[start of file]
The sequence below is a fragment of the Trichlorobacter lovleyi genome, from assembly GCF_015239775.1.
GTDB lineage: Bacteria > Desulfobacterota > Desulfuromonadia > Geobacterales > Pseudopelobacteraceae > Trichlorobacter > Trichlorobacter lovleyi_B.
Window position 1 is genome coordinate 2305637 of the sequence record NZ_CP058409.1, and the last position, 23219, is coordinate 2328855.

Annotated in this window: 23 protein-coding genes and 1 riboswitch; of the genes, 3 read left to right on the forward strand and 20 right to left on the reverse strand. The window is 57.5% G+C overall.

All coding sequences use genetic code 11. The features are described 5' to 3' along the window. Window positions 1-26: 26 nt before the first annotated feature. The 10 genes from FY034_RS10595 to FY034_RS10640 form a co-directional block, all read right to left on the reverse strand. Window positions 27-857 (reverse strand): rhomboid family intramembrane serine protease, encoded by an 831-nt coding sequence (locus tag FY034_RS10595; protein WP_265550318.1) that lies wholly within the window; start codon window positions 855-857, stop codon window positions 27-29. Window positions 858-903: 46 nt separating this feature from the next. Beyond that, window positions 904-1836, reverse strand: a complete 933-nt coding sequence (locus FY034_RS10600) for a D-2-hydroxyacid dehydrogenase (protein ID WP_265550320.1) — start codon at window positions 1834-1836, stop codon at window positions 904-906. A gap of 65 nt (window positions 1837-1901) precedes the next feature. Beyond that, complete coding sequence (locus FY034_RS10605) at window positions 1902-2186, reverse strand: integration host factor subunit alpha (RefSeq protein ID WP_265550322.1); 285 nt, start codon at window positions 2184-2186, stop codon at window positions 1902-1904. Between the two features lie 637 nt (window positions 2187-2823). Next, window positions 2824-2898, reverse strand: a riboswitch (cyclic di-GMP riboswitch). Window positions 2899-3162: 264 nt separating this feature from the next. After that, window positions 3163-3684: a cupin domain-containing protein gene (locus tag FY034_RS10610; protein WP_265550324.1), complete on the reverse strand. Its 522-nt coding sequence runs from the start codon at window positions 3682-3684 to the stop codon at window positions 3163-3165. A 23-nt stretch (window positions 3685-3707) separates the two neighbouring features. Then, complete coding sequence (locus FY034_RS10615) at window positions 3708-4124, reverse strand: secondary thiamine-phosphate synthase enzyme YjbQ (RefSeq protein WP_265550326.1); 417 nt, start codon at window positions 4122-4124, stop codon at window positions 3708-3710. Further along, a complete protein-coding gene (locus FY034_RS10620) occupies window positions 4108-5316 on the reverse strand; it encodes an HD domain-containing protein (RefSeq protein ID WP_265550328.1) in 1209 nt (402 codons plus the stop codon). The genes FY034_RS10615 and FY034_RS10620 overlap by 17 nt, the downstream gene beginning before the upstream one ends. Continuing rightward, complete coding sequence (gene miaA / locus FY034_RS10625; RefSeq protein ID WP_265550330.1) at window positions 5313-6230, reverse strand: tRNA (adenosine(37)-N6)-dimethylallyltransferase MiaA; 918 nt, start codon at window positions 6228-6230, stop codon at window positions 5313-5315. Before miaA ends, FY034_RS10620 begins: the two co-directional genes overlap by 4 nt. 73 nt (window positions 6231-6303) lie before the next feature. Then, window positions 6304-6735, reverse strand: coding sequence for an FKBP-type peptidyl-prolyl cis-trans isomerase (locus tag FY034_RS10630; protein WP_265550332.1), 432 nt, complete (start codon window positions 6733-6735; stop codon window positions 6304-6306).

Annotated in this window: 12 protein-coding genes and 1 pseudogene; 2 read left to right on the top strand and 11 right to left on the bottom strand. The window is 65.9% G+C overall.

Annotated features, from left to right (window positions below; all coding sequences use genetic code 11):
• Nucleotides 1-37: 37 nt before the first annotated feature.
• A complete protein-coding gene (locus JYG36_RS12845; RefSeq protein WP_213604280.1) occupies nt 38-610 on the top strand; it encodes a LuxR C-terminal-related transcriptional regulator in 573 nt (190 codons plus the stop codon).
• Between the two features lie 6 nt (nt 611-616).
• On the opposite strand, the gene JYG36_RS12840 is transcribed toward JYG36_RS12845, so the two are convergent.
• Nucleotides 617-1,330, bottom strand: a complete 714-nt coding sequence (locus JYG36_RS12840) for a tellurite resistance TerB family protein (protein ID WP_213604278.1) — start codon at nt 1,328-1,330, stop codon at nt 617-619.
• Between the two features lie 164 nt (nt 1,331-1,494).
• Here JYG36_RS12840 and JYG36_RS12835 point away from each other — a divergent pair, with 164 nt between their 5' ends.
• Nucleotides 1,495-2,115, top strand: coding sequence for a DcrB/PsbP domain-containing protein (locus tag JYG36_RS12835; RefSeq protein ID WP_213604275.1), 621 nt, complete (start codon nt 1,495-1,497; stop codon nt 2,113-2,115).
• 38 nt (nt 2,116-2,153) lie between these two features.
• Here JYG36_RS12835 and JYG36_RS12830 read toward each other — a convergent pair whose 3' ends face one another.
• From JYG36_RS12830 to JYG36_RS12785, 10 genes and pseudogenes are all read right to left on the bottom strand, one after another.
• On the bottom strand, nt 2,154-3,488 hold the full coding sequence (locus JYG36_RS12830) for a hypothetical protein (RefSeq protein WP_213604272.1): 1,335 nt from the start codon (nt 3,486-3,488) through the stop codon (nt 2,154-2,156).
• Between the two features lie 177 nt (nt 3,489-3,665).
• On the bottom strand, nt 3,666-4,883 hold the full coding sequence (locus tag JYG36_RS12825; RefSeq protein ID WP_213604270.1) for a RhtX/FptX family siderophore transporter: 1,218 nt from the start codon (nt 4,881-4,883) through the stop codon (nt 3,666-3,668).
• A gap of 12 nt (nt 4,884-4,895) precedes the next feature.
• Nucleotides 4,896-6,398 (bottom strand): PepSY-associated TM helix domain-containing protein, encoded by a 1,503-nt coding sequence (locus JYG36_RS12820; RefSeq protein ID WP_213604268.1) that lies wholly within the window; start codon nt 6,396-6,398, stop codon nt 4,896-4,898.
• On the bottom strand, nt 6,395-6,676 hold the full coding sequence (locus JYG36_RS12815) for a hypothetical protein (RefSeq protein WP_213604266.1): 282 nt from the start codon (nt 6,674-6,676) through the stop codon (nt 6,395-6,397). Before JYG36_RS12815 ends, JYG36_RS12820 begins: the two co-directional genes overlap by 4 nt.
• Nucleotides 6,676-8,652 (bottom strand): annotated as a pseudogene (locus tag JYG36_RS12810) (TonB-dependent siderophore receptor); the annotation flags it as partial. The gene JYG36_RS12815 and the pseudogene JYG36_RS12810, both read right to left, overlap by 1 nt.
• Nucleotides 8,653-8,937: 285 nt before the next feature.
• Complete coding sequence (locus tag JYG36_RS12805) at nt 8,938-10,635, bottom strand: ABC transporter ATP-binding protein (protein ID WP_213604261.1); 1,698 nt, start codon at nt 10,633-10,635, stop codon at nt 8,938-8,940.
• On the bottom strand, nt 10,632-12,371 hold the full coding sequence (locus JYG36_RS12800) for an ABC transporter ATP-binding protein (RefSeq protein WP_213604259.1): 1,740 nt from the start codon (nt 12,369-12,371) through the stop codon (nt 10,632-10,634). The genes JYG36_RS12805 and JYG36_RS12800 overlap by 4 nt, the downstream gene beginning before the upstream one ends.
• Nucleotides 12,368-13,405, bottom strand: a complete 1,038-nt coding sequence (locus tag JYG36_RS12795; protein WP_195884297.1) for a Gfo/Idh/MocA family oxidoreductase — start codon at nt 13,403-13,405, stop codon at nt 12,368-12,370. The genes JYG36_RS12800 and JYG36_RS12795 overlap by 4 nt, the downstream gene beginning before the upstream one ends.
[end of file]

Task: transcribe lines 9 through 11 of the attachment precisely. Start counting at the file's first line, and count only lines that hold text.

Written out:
• A complete protein-coding gene (locus JYG36_RS12845; RefSeq protein WP_213604280.1) occupies nt 38-610 on the top strand; it encodes a LuxR C-terminal-related transcriptional regulator in 573 nt (190 codons plus the stop codon).
• Between the two features lie 6 nt (nt 611-616).
• On the opposite strand, the gene JYG36_RS12840 is transcribed toward JYG36_RS12845, so the two are convergent.